Category Archives: Uncategorized


Beyoncé, Cute Kittens, and Titles That Draw You In

Silly season is approaching — that late-summer period when so little is happening in the serious worlds of politics and business that newspapers start running front-page stories about flying-rodent attacks and ice cream socials for dogs. Except the definition is breaking down: Politics in the Trump era is simultaneously absurd and deadly serious year-round, and academe may be one of the few professional enclaves left where summer brings with it an across-the-board vacation (let the enraged co…


Just Like a Woman

naked-cartwheelOn occasional Thursday evenings I participate in a figure-drawing circle. Artists of all abilities sit with their easels in front of them and a nude model in the center, who poses first in short stints, then in a “long pose” broken by five-minute breaks. A month or so ago, a new model, very young, intriguing-looking and flexible, posed for us. She had short hair tinged blue (as was her pubic hair), multiply pierced earlobes, a petite figure. There was something different about the way she he…


Pivoting Away from ‘Pivot’

Screen Shot 2016-05-25 at 10.41.46 AMHillary Clinton keeps trying to pivot to the general election. But Bernie Sanders — like a white-haired white Bill Russell — won’t let her.

I will let the pundits break down the politics involved. What interests me is pivot. Originally a noun meaning (in the Oxford English Dictionary‘s words) a “short shaft or pin on which a mechanism turns or oscillates,” it was being used as early as 1841 to refer to the act of turning, as if on a pivot. That’s where the basketball maneuver, and that sport’s n…


How ’Bout That As?

Logo_AsEnglish offers plenty of opportunities for repeating words. A perennial favorite, maxing out at five instances, is “I think that that that that that man used should have been a which.” The sentence cheats a bit, in my view, because like President Clinton’s famous utterance, “It depends what the meaning of is is,” one instance of the word must be set apart as word-qua-word. Still, that that is a common repetition, with is is not far behind. As my colleague Ben Yagoda has pointed out, the repetiti…


Whoo-Hoo for ‘Woo Woo’

Woo-woo tips mingle with practical pointers. “Eat from heart-shaped bowls, and put heart stickers on your refrigerator,” Minich recommends. (Why? “To keep the spirit of love alive,” duh.)

The New York Times, March 27, 2016, review of Whole Detox, by Deanna Minich

… “Valley of Love,” a logy, woo-woo drama about a former couple who, at the request of their son, who killed himself earlier that same year, have come to find answers in the California desert.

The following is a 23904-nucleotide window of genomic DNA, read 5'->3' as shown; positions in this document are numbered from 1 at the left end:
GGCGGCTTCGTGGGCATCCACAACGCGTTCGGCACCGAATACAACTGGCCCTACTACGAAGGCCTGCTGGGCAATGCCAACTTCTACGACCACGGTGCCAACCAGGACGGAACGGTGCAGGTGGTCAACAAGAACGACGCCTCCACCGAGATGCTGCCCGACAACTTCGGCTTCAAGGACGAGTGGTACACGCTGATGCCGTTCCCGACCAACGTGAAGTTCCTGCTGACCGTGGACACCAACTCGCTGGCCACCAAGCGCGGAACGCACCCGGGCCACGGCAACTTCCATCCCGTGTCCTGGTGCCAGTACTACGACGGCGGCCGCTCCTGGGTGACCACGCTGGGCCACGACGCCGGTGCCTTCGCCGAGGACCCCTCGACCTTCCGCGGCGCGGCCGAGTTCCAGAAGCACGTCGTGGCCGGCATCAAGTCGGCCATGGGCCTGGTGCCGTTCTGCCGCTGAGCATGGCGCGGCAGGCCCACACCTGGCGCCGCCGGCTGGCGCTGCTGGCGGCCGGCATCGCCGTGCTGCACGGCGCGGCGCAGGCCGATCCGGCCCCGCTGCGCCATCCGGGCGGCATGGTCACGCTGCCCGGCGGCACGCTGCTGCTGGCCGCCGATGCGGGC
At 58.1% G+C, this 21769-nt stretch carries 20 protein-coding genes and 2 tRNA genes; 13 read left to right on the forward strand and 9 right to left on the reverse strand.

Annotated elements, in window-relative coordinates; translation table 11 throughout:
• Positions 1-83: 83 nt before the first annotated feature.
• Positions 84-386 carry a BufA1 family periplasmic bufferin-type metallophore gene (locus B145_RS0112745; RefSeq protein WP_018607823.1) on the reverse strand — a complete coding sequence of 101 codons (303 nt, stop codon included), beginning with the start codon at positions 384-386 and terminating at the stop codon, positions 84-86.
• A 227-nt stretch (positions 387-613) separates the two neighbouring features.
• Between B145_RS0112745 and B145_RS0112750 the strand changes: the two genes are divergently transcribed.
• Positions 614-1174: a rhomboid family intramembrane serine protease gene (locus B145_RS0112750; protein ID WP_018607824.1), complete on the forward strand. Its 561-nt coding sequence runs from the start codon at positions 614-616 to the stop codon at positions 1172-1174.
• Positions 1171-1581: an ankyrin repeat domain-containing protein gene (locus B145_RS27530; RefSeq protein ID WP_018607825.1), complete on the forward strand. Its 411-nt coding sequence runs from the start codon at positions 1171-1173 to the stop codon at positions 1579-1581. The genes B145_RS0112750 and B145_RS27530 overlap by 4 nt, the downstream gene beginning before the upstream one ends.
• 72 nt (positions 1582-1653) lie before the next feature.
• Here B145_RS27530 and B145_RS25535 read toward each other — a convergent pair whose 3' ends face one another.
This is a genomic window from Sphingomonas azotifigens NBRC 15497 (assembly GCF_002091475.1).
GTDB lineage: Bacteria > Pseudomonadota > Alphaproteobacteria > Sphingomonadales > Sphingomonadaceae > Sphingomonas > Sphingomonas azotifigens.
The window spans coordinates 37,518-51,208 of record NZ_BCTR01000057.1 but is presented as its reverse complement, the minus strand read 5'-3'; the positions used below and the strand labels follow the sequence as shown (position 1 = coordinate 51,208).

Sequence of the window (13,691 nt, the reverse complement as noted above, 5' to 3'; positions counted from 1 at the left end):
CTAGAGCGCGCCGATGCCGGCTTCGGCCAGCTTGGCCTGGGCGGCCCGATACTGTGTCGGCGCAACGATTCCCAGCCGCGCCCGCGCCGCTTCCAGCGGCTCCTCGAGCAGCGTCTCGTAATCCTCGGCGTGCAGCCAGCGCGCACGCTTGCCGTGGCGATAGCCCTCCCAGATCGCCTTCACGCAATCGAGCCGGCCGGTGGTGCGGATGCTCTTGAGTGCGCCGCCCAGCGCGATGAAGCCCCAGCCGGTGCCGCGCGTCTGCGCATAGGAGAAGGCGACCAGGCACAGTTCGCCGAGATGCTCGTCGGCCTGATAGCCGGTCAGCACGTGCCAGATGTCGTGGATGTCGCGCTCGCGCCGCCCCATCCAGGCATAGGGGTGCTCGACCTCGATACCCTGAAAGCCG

The New York Times, March 24, 2016

“I f…


‘Huge’ Is Massive

64618100After Yale upset Baylor in the first round of the NCAA men’s basketball tournament, the Bulldogs’ star player, Justin Sears, said, “It’s huge. Just to be among the first guys to get that first big win of the tournament is huge.” After reporting the quote, the New York Times article about the game observed, “It was another huge victory for the Bulldogs.”

As perfect is to goodness, so huge is to literal and metaphorical largeness: the hyperbolic adjective of the moment, supplanting big, grand,enor…


OK, Happy 177th!

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Just after the vernal equinox of 1839, and just a month before the anniversary of Shakespeare’s birth, OK was born. America’s and the world’s greatest word came to the light of day as a humble joke on Page 2 of the Boston Morning Post for March 23, 1839: “o. k. — all correct.”

It needed that gloss because the meaning of this new expression was far from obvious. The joke, of course, was that all does not begin with o, and correct does not begin with k, so the resulting combination is a paradox…


From Seneca to Self-Help

HowProustIn 1997, Alain de Botton published his book How Proust Can Change Your Life. I was charmed by it. I remember using it in a course on cultural criticism for a graduate class that had a mix of theorists and creative writers. I thought of de Botton’s book as a model we could adopt. Here was an original work of criticism that taught me something about Proust while it playfully adopted a popular or low-brow form of writing — that is, the self-help book.

Like every other self-respecting academic, I’…


Waiting for the Word of 2014

For 2014 there seems to be no leading candidate for Word (or Phrase) of the Year, as I said last week. But that doesn’t mean there aren’t plenty of candidates. Just last week, for example, the news from Washington was generously sprinkled with enhanced interrogation techniques, the disputed CIA practice for obtaining information, and cromnibus, the disputed Congressional practice for obtaining government funding.

The lack of an obvious WOTY 2014 doesn’t mean that the American Dialect Society won’…


‘-y’ Not?

This all went down in the last month:

  • Facebook comment: “As I know from my rednecky upstate second hometown. … “
  • Email from a friend: “This morning I was thinking that my hairdresser is getting so Jesus-y with me.”
  • Headline from the Baltimore City Paper: “College Guys, Stop Being So Rapey.”
  • Homer Simpson line, to Bart: “Hey, boy, we’re supposed to be acting religiousy.” (Admittedly, this came from a 2010 episode, “The Greatest Story Ever D’Oh’ed,” but I saw it a couple of weeks ago during the